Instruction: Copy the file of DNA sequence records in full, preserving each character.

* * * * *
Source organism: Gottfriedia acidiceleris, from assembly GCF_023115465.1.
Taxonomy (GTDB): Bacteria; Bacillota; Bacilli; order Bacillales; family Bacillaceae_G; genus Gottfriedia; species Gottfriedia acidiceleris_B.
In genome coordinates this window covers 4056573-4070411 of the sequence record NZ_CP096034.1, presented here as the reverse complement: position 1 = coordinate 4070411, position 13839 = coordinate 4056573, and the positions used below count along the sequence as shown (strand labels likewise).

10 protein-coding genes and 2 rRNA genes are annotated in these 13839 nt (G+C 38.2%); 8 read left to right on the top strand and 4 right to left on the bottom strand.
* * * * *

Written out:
Source organism: Gottfriedia acidiceleris, from assembly GCF_023115465.1.
Taxonomy (GTDB): Bacteria; Bacillota; Bacilli; order Bacillales; family Bacillaceae_G; genus Gottfriedia; species Gottfriedia acidiceleris_B.
In genome coordinates this window covers 4056573-4070411 of the sequence record NZ_CP096034.1, presented here as the reverse complement: position 1 = coordinate 4070411, position 13839 = coordinate 4056573, and the positions used below count along the sequence as shown (strand labels likewise).

10 protein-coding genes and 2 rRNA genes are annotated in these 13839 nt (G+C 38.2%); 8 read left to right on the top strand and 4 right to left on the bottom strand.